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Labour Reforms in India

Ram Rattan Sharma
To exploit the demographic dividend, India needs to meet the growing needs of those entering Labour force. Labour regulations have been reported to be significant barriers to growth and employment generation. They have been called regulatory cholesterol holding up India’s real economic potential. India has been advised to give top priority to the issue of Labour reforms by the chief economist, World Bank .  Economists have been arguing that India has a large number of Labour laws, which at times, create confusion, beside the country has moved very slowly in the areas of reforming laws. The Government of India has committed to Labour reforms in the first as well the second generations of the economic reforms process.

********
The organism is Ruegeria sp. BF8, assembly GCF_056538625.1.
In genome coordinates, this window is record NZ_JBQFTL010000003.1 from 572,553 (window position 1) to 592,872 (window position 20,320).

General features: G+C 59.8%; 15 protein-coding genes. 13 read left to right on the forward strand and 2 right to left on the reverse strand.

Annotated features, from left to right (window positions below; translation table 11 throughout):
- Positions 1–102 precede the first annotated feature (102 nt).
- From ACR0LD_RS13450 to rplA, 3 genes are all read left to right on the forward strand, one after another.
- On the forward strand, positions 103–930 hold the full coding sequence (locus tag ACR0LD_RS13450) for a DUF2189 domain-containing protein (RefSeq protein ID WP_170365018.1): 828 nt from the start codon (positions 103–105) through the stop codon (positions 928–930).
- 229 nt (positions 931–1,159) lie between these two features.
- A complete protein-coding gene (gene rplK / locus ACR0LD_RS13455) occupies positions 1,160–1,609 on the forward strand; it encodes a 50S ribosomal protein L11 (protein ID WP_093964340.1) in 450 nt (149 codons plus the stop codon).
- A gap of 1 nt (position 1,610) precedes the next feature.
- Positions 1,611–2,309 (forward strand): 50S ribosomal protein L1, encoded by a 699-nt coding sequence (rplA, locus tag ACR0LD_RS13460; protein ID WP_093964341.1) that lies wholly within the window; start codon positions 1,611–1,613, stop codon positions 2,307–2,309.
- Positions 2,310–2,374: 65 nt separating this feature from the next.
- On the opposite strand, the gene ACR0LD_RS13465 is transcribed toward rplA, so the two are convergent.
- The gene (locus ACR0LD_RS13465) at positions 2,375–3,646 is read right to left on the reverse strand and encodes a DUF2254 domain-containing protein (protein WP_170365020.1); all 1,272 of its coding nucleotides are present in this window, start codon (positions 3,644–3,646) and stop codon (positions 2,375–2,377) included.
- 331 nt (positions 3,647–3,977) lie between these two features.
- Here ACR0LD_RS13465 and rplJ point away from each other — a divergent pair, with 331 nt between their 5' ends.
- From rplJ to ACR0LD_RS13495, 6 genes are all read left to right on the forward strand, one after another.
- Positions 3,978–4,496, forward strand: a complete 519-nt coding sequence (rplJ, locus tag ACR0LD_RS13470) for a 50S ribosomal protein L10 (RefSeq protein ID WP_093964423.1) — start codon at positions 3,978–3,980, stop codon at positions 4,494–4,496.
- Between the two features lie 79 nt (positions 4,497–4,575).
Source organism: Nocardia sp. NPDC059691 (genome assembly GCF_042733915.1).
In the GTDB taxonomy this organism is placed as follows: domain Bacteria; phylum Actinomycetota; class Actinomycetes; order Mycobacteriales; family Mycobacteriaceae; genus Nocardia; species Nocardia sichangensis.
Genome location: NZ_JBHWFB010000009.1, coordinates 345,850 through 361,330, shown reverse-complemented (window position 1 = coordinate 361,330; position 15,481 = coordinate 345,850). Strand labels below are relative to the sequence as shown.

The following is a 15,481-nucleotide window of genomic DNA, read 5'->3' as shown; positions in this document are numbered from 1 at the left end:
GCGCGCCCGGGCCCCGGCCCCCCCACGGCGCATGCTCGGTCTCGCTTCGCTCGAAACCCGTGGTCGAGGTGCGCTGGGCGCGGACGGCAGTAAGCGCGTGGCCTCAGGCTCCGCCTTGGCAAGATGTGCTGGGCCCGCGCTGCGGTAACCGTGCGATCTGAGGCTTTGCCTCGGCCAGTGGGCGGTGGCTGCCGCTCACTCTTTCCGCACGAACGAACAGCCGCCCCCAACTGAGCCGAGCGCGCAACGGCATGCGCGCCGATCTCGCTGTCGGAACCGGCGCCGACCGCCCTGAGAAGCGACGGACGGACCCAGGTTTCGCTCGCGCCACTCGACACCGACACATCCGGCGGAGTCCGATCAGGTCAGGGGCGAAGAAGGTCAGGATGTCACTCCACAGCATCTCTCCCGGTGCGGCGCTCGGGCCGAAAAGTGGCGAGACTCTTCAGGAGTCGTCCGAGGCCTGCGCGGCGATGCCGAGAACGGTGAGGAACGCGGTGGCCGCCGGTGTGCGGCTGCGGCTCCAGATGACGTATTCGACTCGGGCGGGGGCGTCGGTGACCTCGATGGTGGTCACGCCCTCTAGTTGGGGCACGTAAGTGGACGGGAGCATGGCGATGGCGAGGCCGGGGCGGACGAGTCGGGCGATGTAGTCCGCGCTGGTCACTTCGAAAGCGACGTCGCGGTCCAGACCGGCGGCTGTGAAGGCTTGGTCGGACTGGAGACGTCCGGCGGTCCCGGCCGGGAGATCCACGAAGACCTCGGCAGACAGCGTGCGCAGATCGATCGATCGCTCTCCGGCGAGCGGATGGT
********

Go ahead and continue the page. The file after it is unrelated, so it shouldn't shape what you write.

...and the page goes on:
But various Governments have not been able to affect the kind of Labour reforms which are required by the developing economy. Again there are many areas where the Governments have not been able to even start the process. The industrial communities together with workers trading in  small and medium enterprises have been complaining about the urgent need for Labour reforms in India. Experts and economists have pointed out many areas where the non conducive, contradictory and outdated Labour laws have been hampering the cause of faster growth of industries and enterprises in the country in more than one way. As per the World Bank a careful review of the actual effect of Labour policies in developing countries yields a mixed picture. Most studies find that impacts are modest certainly more modest than the intensity of the debate would suggest. If Labour laws really constrain firms they would respond in predictable ways.